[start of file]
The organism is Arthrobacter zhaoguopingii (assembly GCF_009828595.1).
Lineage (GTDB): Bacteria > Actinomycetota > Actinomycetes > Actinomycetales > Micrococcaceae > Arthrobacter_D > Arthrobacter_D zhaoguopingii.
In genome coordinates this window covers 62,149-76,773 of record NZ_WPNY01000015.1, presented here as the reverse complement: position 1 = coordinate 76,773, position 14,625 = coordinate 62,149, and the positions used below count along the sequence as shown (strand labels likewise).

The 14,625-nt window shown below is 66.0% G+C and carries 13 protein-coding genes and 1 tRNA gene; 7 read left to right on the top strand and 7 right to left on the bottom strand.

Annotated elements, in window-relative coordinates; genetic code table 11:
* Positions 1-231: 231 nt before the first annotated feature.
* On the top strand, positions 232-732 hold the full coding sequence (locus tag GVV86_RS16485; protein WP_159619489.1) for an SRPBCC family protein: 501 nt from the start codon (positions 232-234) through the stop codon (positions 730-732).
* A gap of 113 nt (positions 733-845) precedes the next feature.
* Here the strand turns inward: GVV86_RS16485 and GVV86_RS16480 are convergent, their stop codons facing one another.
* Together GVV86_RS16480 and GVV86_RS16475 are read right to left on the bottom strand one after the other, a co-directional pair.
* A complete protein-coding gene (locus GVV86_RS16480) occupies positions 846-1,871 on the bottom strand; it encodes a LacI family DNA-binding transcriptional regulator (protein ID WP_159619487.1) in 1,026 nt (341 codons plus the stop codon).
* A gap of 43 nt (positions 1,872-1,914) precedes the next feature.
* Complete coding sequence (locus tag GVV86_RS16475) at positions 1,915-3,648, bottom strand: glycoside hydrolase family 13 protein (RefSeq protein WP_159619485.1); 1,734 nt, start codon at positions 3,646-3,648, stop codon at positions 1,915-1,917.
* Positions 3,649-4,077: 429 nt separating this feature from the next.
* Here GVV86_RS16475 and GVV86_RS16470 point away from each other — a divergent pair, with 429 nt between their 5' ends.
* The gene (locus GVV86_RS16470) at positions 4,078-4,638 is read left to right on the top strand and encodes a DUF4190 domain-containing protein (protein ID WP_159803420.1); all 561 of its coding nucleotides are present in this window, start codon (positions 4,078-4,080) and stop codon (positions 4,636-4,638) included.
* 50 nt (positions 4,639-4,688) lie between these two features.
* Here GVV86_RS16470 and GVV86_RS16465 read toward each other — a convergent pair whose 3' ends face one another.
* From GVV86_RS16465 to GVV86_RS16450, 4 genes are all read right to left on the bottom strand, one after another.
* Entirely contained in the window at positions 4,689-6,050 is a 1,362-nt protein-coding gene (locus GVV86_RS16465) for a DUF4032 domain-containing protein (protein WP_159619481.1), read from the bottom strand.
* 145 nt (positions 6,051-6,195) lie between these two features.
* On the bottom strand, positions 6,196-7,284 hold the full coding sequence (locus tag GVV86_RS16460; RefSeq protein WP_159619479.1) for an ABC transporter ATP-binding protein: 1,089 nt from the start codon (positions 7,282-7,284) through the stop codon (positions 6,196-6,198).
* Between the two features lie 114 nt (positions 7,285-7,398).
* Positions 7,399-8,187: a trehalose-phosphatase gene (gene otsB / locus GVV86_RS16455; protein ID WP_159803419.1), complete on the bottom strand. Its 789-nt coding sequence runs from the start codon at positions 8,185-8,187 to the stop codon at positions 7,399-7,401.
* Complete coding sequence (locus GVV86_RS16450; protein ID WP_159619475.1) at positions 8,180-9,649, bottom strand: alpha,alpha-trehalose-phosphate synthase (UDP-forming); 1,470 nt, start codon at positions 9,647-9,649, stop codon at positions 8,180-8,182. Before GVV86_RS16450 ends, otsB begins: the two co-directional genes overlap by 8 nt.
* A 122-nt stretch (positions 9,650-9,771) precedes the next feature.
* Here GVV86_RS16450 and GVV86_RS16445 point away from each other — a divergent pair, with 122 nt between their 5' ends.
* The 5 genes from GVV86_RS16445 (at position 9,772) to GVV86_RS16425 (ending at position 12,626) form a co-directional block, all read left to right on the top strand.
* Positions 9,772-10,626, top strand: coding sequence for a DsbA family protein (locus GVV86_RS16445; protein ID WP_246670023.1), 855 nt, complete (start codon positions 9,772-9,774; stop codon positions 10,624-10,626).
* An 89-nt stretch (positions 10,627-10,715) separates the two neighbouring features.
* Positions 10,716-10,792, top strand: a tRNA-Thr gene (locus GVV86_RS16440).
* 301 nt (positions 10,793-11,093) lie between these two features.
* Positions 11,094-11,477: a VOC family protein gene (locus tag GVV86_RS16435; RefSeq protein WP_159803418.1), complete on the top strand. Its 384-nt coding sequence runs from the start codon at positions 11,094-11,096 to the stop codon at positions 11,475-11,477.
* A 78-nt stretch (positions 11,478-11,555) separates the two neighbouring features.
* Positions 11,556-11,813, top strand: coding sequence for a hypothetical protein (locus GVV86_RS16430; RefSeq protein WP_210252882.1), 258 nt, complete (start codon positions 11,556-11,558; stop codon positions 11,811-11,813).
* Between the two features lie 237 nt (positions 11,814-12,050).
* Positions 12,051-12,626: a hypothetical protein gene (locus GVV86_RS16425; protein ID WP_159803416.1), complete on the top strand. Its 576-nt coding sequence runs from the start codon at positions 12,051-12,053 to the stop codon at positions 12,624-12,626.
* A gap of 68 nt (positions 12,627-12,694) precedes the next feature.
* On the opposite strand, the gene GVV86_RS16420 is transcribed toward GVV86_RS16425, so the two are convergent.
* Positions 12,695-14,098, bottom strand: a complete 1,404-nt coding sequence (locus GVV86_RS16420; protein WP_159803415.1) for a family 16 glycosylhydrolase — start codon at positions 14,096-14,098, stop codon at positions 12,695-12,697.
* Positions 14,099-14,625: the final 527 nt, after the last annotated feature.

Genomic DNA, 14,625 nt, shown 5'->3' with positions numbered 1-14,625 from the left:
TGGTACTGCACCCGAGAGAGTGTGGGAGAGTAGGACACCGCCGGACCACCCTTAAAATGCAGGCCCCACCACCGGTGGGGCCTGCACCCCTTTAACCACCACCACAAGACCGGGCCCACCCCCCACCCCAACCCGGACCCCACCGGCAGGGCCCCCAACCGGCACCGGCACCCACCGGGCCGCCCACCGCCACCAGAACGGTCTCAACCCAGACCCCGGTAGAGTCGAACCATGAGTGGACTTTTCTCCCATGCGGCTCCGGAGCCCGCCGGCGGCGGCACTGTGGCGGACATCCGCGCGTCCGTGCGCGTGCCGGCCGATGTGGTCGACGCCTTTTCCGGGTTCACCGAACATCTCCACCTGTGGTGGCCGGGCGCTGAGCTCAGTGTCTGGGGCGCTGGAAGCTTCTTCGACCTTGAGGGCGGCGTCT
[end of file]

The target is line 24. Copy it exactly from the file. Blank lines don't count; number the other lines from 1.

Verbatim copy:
* Positions 7,399-8,187: a trehalose-phosphatase gene (gene otsB / locus GVV86_RS16455; protein ID WP_159803419.1), complete on the bottom strand. Its 789-nt coding sequence runs from the start codon at positions 8,185-8,187 to the stop codon at positions 7,399-7,401.